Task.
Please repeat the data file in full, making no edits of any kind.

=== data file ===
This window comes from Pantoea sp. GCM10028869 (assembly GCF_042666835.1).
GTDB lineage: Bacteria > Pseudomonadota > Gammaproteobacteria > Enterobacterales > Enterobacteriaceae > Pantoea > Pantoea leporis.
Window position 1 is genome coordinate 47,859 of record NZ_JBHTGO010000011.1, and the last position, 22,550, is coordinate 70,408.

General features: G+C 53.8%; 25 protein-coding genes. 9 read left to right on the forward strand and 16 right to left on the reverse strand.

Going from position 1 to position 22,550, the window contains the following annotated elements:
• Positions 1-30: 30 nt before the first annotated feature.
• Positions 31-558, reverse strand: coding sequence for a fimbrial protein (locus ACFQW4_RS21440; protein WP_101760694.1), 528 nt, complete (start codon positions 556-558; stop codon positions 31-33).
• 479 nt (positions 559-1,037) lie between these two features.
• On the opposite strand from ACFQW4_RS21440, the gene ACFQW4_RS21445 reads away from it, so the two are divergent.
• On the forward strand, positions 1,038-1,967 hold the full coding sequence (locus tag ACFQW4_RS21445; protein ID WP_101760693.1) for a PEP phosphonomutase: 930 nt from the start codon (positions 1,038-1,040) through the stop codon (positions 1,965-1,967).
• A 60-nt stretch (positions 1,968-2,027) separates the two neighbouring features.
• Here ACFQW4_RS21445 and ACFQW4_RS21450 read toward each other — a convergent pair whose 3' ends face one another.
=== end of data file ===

This window comes from Pantoea sp. GCM10028869 (assembly GCF_042666835.1).
GTDB lineage: Bacteria > Pseudomonadota > Gammaproteobacteria > Enterobacterales > Enterobacteriaceae > Pantoea > Pantoea leporis.
Window position 1 is genome coordinate 47,859 of record NZ_JBHTGO010000011.1, and the last position, 22,550, is coordinate 70,408.

General features: G+C 53.8%; 25 protein-coding genes. 9 read left to right on the forward strand and 16 right to left on the reverse strand.

Going from position 1 to position 22,550, the window contains the following annotated elements:
• Positions 1-30: 30 nt before the first annotated feature.
• Positions 31-558, reverse strand: coding sequence for a fimbrial protein (locus ACFQW4_RS21440; protein WP_101760694.1), 528 nt, complete (start codon positions 556-558; stop codon positions 31-33).
• 479 nt (positions 559-1,037) lie between these two features.
• On the opposite strand from ACFQW4_RS21440, the gene ACFQW4_RS21445 reads away from it, so the two are divergent.
• On the forward strand, positions 1,038-1,967 hold the full coding sequence (locus tag ACFQW4_RS21445; protein ID WP_101760693.1) for a PEP phosphonomutase: 930 nt from the start codon (positions 1,038-1,040) through the stop codon (positions 1,965-1,967).
• A 60-nt stretch (positions 1,968-2,027) separates the two neighbouring features.
• Here ACFQW4_RS21445 and ACFQW4_RS21450 read toward each other — a convergent pair whose 3' ends face one another.